(C) 2023 Kyrinn S. Eis All Rights Reserved
Anthony walked through the killing ground halls, through connected chambers, and into a larder known to him. There, he obtained what he could carry, and pointed the rest out to those he passed on his way back. Lord Marche returned to his troops with vittles and wine, shared some of the meal, and with his sergeants and corporals shared the most current intelligence and objectives, how best to utilise their mobility while mounted, and his recommendations for foot manoeuvres. He sent them off after they sang or joked among themselves.
Marche looked for someone who knew the way to Dame Sabit, or Ynnella. With the lull in fighting, he had hoped to see Dinah and ...Carthy. Then he heard the clash of steel, and he moved to the only steed, a Terravian, unsaddled. Marche quickly looped the rein and was off. He hadn't travelled far before resistance was met: Summons Guard had ambushed his troops and forced a rubble-fall to hem them in. His mount, unburdened, was able to skitter along in the light debris spill and enter the fray behind the enemy's rear element, and catch them unawares. With Ready Appeal unsheathed, the two guardsman were cut down before the others had time to react, this threw their advantage. Marche's troops were able to rally and put forth concerted effort, still mounted, and with Lord Marche aspin and adash over the fallen Summons-guard, the tide was rapidly turned against the defenders. Marche kicked-up one of the fallen swords: preternaturally sharp, but non-magicked -- could had come from a botfac on any number of Terran worlds, much less the galaxy of alien holdings. He held it aloft.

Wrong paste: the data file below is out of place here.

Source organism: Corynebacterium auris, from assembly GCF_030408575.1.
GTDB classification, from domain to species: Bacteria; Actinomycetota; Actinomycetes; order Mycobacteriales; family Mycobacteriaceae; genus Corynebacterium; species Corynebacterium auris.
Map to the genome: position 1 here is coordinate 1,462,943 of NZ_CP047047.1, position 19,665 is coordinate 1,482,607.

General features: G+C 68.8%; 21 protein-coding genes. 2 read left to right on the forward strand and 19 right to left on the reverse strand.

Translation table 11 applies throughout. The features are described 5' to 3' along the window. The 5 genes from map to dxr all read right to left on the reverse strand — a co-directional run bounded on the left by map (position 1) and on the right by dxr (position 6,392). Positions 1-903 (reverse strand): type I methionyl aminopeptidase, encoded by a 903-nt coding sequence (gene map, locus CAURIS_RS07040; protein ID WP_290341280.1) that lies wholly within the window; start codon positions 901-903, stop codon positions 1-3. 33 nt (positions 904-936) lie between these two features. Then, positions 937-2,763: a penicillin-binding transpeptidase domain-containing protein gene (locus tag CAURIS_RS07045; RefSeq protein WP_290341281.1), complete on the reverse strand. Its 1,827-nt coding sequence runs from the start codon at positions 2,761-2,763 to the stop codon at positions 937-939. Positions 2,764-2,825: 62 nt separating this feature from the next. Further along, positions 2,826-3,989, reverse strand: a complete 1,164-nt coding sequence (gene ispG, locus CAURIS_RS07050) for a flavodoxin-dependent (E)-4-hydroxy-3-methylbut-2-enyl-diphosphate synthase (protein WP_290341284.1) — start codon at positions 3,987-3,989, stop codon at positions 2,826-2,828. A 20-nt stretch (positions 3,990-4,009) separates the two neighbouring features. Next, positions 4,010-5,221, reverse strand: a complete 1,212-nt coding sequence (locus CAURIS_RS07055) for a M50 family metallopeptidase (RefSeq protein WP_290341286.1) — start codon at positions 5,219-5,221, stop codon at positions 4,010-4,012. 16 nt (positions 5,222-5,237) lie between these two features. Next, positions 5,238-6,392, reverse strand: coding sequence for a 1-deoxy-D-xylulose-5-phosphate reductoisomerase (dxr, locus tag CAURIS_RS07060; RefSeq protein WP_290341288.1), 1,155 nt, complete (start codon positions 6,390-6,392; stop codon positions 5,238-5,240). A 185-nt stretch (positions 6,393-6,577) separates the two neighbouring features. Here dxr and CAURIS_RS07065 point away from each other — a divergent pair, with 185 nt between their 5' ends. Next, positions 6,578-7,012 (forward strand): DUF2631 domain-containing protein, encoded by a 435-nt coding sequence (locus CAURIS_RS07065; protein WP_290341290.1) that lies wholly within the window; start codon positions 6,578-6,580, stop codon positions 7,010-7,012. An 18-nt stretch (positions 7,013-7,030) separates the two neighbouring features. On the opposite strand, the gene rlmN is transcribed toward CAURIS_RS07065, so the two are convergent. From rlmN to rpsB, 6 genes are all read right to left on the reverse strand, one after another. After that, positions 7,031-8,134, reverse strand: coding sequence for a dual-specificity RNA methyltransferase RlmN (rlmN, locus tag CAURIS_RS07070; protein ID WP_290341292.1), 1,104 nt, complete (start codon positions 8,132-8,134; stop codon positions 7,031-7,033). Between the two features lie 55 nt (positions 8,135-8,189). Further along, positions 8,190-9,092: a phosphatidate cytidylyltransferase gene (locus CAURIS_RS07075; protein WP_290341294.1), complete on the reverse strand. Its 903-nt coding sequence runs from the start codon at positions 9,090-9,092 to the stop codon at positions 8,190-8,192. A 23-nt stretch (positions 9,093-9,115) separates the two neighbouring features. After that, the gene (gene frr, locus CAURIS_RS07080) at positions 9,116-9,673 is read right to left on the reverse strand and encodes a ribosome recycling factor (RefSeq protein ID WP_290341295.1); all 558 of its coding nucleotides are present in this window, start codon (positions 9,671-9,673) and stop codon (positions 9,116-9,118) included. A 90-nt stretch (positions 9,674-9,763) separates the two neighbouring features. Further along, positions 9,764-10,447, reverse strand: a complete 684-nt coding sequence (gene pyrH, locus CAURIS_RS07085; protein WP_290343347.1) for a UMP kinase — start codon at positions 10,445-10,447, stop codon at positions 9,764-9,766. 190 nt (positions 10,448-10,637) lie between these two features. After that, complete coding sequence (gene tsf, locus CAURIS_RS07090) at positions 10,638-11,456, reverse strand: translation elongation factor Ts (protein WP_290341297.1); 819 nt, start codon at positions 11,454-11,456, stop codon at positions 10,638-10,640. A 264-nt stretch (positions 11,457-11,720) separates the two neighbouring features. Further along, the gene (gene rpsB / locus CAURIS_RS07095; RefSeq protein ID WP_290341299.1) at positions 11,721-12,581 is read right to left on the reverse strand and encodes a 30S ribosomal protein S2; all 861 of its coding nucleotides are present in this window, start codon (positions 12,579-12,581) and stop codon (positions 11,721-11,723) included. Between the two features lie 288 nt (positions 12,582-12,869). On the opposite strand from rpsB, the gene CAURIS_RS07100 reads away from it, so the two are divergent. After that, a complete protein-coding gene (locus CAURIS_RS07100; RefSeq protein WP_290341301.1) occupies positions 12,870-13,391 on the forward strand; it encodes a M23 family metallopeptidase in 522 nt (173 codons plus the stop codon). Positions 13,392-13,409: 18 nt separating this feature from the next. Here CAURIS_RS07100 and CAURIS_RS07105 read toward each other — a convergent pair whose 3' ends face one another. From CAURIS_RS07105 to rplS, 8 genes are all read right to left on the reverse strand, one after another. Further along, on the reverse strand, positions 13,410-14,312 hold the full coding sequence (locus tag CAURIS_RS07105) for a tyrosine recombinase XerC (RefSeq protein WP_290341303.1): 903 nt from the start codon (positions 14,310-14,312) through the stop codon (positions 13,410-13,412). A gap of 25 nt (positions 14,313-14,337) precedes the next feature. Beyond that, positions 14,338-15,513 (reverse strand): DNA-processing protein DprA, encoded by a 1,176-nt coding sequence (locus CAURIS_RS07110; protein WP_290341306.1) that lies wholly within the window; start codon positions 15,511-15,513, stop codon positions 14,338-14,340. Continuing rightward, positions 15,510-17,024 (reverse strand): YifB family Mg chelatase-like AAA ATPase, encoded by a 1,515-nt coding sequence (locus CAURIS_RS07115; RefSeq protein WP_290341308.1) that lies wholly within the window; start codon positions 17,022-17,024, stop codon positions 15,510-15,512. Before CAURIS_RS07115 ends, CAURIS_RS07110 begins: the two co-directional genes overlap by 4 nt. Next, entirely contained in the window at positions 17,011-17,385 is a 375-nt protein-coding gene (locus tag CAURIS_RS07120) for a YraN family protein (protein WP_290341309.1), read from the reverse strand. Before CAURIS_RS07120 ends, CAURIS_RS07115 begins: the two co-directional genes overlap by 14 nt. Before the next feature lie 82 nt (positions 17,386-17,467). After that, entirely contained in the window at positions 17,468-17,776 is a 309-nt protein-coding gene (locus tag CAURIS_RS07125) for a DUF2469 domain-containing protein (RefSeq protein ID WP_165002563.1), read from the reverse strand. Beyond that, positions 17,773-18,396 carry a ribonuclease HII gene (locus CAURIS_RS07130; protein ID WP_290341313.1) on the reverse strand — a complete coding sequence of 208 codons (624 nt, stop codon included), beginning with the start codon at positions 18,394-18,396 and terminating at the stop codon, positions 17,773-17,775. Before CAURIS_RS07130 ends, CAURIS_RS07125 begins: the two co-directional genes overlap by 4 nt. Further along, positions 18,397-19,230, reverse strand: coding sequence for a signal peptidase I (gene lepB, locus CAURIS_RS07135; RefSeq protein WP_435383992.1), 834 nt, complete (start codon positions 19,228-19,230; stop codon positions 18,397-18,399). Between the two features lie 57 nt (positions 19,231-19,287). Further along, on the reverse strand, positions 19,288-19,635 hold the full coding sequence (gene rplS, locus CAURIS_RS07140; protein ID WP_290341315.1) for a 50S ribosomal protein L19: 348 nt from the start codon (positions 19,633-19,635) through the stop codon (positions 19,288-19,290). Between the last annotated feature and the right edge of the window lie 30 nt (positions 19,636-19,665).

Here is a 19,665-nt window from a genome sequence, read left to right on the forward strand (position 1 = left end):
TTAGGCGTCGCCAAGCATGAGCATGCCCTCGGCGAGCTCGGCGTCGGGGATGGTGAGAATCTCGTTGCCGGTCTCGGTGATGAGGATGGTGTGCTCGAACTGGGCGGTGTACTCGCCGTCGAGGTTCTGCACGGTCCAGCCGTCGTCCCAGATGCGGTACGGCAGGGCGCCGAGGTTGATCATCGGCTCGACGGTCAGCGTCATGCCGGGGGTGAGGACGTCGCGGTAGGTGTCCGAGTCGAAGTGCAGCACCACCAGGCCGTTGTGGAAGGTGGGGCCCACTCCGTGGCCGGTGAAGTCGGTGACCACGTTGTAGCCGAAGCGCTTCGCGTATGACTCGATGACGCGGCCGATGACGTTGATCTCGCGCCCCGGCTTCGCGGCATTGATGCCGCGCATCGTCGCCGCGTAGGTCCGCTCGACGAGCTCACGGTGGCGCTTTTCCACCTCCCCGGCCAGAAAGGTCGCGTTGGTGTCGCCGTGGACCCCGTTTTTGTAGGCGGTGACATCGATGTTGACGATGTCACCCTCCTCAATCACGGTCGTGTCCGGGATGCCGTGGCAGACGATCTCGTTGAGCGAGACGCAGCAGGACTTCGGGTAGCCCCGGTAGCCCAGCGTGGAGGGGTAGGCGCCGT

"These are not ghost blades such a mine, take them up as they fall, for they are sharp and strong metal." Many of them did so, a few did not, and he said nothing, but did meet their gaze to signal his acceptance of their choice, whatever they drew from that. Some of those looked stronger, surer for the choice, others, less certain; one dropped his and took up a fallen blade and sheath and then looked confident. Fighting in the collapsed tunnels was worse than those encounters at the Summons, as unimaginable as that seemed. When friendly forces were spotted, Marche drove them together and their strength was made greater than the sum of its parts. Time and again, although wounded, Appeal was his banner and those who saw it either fled at the rise of its adherents or joined with a red pride which saw even the dying smile for the glory. Each frontier on the subterranean battlefield of corridors, grand chambers, store rooms turned bunkers, all this was assuaged, the fighting diminished, erased as the Dragons' forces faltered with supply or retreat lines cut off. Fatigue claimed many and their collapse in armour was ameliorated by fresh troops, mercenaries and commoners from the Outlier Commons and even the Nine Cities meant that only those deepest set pockets of resistance could hope to hold out. Then the portal opened and in poured monstrous things which tore through those rear-guard of the Dame's forces charged with its oversight; the front shifted far ahead of the key objective.
Sabit grew furious, Ynnella did all that she could to keep her Dame from madness.
[S] "We are losing, may have already lost, the portal, Anthony!"
With that dispatch still fresh in mind, Lord Marche called to his forces.